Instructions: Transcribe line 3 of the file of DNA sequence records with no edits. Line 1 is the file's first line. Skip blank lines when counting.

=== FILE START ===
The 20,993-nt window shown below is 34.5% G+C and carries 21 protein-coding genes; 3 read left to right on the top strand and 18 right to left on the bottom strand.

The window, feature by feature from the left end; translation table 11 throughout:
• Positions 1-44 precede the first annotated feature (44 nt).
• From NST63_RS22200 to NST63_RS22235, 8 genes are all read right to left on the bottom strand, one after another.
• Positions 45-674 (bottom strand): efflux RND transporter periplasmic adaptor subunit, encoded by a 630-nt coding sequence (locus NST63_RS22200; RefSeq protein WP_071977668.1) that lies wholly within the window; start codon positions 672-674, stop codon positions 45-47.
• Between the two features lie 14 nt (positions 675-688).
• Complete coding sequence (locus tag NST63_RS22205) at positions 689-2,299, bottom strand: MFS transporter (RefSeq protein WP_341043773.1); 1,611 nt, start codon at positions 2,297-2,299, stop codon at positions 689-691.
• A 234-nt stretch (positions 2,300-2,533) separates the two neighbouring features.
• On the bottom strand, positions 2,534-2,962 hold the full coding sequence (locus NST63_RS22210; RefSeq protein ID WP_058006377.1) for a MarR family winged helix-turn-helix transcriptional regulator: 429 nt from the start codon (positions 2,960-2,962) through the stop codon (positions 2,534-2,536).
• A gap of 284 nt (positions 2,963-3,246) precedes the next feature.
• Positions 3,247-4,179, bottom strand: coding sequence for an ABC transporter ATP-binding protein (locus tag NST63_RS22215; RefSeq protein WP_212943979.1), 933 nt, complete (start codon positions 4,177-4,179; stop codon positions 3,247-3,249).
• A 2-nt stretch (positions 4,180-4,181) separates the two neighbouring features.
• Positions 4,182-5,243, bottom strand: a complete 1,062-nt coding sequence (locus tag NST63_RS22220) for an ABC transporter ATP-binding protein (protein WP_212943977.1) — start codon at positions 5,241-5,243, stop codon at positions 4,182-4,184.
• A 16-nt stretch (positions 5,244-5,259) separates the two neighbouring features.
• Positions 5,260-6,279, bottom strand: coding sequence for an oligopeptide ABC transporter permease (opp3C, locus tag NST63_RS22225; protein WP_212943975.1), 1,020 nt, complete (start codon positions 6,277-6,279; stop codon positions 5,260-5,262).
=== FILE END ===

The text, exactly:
• Positions 1-44 precede the first annotated feature (44 nt).